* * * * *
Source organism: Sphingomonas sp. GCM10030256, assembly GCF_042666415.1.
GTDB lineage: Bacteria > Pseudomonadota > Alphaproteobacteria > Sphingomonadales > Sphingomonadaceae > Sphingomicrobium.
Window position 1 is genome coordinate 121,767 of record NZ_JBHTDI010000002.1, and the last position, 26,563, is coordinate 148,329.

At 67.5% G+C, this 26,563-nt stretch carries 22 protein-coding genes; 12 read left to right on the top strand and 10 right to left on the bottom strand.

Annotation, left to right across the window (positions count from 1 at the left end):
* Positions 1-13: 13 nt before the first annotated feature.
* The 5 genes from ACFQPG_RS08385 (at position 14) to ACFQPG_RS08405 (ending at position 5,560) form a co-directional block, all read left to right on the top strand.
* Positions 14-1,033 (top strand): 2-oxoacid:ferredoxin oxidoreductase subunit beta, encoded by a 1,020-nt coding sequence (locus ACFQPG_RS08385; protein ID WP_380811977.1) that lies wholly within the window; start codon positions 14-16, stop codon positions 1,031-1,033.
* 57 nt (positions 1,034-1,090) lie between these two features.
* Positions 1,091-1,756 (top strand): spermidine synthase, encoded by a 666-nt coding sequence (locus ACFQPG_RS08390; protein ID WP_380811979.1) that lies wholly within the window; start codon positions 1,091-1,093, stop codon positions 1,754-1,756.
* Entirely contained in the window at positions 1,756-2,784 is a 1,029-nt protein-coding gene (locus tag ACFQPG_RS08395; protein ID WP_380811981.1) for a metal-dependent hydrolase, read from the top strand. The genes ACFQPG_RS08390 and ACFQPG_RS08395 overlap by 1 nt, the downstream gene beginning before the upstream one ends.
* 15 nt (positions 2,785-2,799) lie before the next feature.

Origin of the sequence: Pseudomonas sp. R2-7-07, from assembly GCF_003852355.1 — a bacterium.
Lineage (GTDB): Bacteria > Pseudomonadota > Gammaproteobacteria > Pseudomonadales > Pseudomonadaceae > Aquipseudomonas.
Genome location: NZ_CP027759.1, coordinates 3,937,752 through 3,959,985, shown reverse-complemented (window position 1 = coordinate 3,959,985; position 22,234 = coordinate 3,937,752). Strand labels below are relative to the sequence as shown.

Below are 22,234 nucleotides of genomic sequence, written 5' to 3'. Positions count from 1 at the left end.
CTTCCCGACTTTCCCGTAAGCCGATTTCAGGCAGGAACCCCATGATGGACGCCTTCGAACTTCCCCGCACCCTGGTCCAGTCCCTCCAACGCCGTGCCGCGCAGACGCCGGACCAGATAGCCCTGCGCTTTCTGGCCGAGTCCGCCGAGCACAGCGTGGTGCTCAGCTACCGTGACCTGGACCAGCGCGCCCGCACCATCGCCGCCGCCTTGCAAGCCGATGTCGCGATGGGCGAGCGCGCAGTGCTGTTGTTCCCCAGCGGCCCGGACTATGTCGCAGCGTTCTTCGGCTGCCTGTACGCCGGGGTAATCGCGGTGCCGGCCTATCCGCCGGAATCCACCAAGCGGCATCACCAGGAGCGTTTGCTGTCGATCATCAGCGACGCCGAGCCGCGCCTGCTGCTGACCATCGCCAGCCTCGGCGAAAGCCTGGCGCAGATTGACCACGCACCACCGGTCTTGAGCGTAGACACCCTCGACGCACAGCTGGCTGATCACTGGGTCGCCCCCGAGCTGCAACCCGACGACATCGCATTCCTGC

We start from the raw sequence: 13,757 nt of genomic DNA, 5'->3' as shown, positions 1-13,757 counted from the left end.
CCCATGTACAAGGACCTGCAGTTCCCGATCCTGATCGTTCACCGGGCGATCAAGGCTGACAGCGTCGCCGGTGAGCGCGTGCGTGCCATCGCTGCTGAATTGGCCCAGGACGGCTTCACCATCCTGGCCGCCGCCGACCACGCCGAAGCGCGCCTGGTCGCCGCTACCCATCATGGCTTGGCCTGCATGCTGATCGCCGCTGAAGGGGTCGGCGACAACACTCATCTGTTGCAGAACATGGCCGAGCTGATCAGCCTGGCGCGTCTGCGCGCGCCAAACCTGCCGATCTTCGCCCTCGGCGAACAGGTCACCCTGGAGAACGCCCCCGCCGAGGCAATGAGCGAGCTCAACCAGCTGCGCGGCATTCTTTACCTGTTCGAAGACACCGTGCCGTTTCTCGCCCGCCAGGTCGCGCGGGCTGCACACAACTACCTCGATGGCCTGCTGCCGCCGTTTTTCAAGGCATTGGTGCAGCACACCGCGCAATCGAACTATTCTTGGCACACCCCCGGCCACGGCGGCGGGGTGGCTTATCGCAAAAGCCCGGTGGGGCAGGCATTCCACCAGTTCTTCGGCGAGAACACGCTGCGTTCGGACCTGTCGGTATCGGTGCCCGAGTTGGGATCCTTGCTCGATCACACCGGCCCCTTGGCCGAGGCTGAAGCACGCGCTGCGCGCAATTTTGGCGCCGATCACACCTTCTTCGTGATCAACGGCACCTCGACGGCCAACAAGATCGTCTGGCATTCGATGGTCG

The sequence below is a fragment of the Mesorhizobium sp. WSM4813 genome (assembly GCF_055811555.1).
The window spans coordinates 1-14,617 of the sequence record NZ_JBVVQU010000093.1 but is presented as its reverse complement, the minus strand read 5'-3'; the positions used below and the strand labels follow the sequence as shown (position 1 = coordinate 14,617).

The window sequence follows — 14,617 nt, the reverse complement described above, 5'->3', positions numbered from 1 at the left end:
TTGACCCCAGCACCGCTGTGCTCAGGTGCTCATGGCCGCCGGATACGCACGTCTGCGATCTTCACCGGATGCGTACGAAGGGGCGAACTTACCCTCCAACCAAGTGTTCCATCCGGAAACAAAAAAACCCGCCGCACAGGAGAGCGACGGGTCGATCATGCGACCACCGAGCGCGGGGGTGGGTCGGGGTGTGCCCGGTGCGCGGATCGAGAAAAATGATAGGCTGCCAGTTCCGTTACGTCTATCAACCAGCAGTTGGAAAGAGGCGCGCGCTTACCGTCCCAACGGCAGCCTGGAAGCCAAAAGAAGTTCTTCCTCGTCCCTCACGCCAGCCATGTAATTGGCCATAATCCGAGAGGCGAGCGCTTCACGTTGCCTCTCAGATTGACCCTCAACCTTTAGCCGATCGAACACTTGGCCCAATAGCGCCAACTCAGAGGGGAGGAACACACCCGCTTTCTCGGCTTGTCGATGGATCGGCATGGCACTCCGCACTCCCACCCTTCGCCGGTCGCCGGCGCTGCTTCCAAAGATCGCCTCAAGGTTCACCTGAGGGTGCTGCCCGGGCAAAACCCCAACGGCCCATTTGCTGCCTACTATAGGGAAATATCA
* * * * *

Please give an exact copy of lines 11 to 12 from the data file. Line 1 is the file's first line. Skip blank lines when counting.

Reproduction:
* Entirely contained in the window at positions 1,756-2,784 is a 1,029-nt protein-coding gene (locus tag ACFQPG_RS08395; protein ID WP_380811981.1) for a metal-dependent hydrolase, read from the top strand. The genes ACFQPG_RS08390 and ACFQPG_RS08395 overlap by 1 nt, the downstream gene beginning before the upstream one ends.
* 15 nt (positions 2,785-2,799) lie before the next feature.